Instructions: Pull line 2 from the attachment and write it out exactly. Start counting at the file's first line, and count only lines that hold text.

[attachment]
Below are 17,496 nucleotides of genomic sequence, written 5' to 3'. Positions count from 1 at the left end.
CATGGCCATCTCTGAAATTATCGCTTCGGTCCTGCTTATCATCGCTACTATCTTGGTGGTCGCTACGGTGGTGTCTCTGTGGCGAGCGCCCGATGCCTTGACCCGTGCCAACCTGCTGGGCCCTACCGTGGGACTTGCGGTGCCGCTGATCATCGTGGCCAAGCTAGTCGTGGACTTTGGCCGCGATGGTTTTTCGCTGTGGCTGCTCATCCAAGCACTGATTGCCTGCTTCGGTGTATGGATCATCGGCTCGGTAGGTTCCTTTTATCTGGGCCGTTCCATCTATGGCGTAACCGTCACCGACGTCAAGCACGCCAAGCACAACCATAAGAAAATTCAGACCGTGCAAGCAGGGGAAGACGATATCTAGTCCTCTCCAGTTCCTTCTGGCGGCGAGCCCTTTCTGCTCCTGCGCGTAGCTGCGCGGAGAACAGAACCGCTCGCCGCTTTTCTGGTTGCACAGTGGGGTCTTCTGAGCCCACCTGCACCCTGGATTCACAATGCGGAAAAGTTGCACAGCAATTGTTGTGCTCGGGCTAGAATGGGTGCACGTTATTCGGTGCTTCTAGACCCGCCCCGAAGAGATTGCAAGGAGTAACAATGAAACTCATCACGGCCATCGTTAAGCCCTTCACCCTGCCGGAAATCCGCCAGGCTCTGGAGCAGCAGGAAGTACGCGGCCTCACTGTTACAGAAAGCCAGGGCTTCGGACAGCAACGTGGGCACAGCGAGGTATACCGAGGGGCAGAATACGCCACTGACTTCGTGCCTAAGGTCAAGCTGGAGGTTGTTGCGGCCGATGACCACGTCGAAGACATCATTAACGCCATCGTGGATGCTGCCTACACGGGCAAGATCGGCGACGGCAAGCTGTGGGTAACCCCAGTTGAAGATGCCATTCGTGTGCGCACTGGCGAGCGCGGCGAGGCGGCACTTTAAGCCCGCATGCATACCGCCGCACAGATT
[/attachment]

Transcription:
CATGGCCATCTCTGAAATTATCGCTTCGGTCCTGCTTATCATCGCTACTATCTTGGTGGTCGCTACGGTGGTGTCTCTGTGGCGAGCGCCCGATGCCTTGACCCGTGCCAACCTGCTGGGCCCTACCGTGGGACTTGCGGTGCCGCTGATCATCGTGGCCAAGCTAGTCGTGGACTTTGGCCGCGATGGTTTTTCGCTGTGGCTGCTCATCCAAGCACTGATTGCCTGCTTCGGTGTATGGATCATCGGCTCGGTAGGTTCCTTTTATCTGGGCCGTTCCATCTATGGCGTAACCGTCACCGACGTCAAGCACGCCAAGCACAACCATAAGAAAATTCAGACCGTGCAAGCAGGGGAAGACGATATCTAGTCCTCTCCAGTTCCTTCTGGCGGCGAGCCCTTTCTGCTCCTGCGCGTAGCTGCGCGGAGAACAGAACCGCTCGCCGCTTTTCTGGTTGCACAGTGGGGTCTTCTGAGCCCACCTGCACCCTGGATTCACAATGCGGAAAAGTTGCACAGCAATTGTTGTGCTCGGGCTAGAATGGGTGCACGTTATTCGGTGCTTCTAGACCCGCCCCGAAGAGATTGCAAGGAGTAACAATGAAACTCATCACGGCCATCGTTAAGCCCTTCACCCTGCCGGAAATCCGCCAGGCTCTGGAGCAGCAGGAAGTACGCGGCCTCACTGTTACAGAAAGCCAGGGCTTCGGACAGCAACGTGGGCACAGCGAGGTATACCGAGGGGCAGAATACGCCACTGACTTCGTGCCTAAGGTCAAGCTGGAGGTTGTTGCGGCCGATGACCACGTCGAAGACATCATTAACGCCATCGTGGATGCTGCCTACACGGGCAAGATCGGCGACGGCAAGCTGTGGGTAACCCCAGTTGAAGATGCCATTCGTGTGCGCACTGGCGAGCGCGGCGAGGCGGCACTTTAAGCCCGCATGCATACCGCCGCACAGATT